How to get there: Head towards the Sligachan Bridge and nearby hotel in the direction of Carbost. Around the corner, you will see a roadside lay-by where it is possible to park. From here, take the track signposted ‘Footpath to Glen Brittle’.

9. Dunscaith Castle

  • Length: 2 km / 1.25 miles
  • Time: 40 minutes
  • Difficulty: Easy
  • Top sights: Tokavaig Bay, Dunscaith Castle, the Cuillin.
Dun Scaithe Castle on the Isle of Skye.
Dunscaithe Castle is a beautiful place to explore.

Offering much better value for money than other castles on Skye, Dunscaith Castle is a hike for the adventurous. Although short in distance, this must surely be one of the best walks on Skye. The ruined castle stands on a rock above Loch Eishort and is a playground for any history buff. 

The castle drawbridge has long been missing so there is undoubtedly risk with entering the castle. However, those brave enough will be rewarded with some of the best views on the island, not to mention the opportunity to be a child again in their very own castle. 

The trail itself is easy, albeit slightly boggy in places. From the road, it is easy to find, simply head out to the large rocky outcrop which looks like it could once have been a powerful castle. 

Girl stands on cliff edge, looking at islands.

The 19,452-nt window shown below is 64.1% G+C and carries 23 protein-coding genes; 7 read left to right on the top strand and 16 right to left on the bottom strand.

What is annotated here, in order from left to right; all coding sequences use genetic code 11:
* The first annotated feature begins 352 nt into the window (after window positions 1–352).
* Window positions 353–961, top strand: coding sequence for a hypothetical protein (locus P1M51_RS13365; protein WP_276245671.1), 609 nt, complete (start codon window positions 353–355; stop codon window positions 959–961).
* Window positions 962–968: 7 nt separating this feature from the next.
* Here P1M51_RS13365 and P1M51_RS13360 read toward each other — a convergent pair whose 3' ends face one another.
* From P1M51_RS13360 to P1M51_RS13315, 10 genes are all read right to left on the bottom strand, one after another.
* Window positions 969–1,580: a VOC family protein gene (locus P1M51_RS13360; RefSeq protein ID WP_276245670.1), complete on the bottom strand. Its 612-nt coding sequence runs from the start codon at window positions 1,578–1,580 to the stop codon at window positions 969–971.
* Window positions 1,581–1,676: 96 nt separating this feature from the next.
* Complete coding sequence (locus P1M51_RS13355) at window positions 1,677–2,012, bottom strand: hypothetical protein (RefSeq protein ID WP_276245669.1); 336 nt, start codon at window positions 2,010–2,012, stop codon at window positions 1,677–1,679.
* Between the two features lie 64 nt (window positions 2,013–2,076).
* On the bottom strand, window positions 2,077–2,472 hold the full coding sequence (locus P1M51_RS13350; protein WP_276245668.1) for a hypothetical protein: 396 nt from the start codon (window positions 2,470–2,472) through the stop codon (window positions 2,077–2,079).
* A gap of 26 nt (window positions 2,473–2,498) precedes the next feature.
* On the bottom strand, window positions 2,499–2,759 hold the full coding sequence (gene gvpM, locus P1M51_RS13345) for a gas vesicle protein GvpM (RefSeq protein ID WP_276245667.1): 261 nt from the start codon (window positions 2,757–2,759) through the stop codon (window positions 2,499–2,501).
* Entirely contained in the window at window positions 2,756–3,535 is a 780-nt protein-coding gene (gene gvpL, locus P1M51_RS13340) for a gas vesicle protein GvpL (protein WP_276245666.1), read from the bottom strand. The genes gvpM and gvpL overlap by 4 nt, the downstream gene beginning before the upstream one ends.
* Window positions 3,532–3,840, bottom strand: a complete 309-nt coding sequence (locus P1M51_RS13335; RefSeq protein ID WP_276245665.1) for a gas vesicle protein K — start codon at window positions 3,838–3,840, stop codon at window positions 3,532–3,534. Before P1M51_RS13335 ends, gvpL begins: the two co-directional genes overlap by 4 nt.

Looking out at the surrounding islands.

How to get there: Head to Tokavaig Bay where there are a couple of parking spaces close to the cattle grid. 

10. Talisker Bay

  • Length: 3.5 km / 2.25 miles
  • Time: 1 hour
  • Difficulty: Easy
  • Top sights: Talisker Bay, Talisker House.
Talisker Bay, Isle of Skye
The hike to Talisker Bay is a great choice on a warm day!

An easy but stunning walk on a warm day is that of Talisker Bay. Just an hour of trekking will take  you up to one of Skye’s most beautiful black sand beaches. 

Take the sign close to the parking area which says ‘To the bay’. This trail will take you through the grounds of Talisker House, an impressive Stately Home dating back to the 1720s. The track continues through a gate and towards the sea. Watch out for the Highland Sheep which roam freely in this area.

Talisker bay is a black stone and sand beach which is beautiful at any time, however, visitors who arrive at low tide will be able to walk out to the sea stacks. Make sure to check the tide times in advance before you visit. 

How to get there: Head to the settlement of Talisker (not the big distillery in Carbost) and make your way to the end of the tarmac road. It is possible to park on the verges there. 

11. Fairy Glen 

  • Length: 2 km / 1.25 miles
  • Time: 1 hour+
  • Difficulty: Easy
  • Top sights: Castle Ewen, Green spiral.
Girl walks towards Castle Ewen at Fairy Glen, Isle of Skye.
Get ready to step into a fantasy world at the Fairy Glen!